Also considered: College baseball (I'd like to try to get into it), boxing, horse racing.

NOT considered: Hockey, MMA
   34. Morty Causa Posted: January 07, 2013 at 11:42 PM (#4341618)
Remove MLB's anti-trust exemption.
   35. Bourbon Samurai Posted: January 07, 2013 at 11:54 PM (#4341640)
I watch and follow, in order, the MLB, the UFC, and the NFL. Left to my own devices I would watch some college football, lesser MMA leagues, the occasional NHL game, etc, but I made a deal with my wife that I could pick 3 sports and follow them to my hearts content if I didn't prioritize any other sports and I am pretty happy with that dcision.
   36. Tom Nawrocki Posted: January 08, 2013 at 12:01 AM (#4341647)
horse racing is not a sport, by my opinion.


It is for the horse.
   37. cardsfanboy Posted: January 08, 2013 at 12:04 AM (#4341650)
2. College basketball - I acknowledge the quality level is drastically inferior and that many of the "reasons" people give for liking CBB more than NBA are just bullsh!t, but aesthetically I enjoy college basketball much more. I like the shorter season and March Madness is IMO the best two weeks of sports there is by far.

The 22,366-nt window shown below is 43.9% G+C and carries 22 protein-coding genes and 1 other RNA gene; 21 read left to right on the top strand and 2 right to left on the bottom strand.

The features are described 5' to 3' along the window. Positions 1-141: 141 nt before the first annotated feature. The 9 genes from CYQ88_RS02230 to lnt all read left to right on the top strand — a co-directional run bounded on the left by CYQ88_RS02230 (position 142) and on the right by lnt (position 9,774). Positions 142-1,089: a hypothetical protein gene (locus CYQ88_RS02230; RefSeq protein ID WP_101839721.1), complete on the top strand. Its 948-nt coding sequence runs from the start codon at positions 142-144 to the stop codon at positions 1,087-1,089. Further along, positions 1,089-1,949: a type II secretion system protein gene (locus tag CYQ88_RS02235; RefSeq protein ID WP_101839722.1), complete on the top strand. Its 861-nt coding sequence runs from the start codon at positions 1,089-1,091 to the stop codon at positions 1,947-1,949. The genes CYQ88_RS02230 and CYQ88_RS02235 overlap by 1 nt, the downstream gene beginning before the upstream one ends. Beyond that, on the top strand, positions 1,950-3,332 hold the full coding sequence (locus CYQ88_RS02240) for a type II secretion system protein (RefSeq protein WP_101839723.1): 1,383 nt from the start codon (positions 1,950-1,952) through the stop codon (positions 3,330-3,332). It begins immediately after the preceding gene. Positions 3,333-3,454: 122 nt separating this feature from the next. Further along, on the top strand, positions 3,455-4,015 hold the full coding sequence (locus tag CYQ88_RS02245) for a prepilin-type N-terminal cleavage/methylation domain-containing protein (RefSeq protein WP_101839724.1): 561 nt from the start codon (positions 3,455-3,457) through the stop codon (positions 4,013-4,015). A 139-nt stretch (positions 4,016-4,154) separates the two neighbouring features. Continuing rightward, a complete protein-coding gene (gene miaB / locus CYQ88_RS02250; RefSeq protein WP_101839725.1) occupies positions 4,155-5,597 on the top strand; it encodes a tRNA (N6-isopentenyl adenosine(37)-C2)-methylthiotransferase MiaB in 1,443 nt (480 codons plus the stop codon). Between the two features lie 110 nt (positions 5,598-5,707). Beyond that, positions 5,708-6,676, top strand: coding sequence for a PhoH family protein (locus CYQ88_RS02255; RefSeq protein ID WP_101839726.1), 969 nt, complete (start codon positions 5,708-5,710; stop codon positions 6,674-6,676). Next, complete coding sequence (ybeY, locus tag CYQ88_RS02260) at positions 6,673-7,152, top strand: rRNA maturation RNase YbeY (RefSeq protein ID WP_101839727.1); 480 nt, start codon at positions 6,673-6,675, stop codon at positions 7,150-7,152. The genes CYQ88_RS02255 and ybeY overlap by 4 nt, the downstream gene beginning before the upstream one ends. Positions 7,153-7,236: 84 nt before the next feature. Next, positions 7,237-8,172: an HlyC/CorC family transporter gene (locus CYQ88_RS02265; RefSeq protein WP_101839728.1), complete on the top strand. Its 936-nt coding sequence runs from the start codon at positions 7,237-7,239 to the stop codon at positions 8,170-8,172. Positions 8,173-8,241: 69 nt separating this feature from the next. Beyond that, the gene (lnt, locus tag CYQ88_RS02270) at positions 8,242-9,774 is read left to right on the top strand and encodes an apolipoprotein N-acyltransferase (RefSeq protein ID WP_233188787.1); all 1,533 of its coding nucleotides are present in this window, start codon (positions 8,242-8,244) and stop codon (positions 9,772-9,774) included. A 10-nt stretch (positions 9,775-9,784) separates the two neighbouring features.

I'm perfectly fine with that, and even though I don't like basketball in the slightest, I understand the appeal of March Madness and think that if I liked basketball at all, that it would be more appealing to me than NBA basketball. Mind you I find college basketball regular season to be one of the worse tv experiences imaginable, if you get the unfortunate broadcast of a ranked team versus a justly deserved non-ranked team. (The game becomes more about time management instead of actually playing the game....what could be a fun 120-40 blow out instead turns into a tedious 67-55 game....just like world cup soccer, I just can't find enjoyment in watching a sport in which the goal is more about not losing, than it is about trying to win.)

7. NASCAR - I got into a fantasy NASCAR league a couple years ago at the behest of a couple friends, and after watching several races I started to "get it". It's an exciting sport, but has many flaws.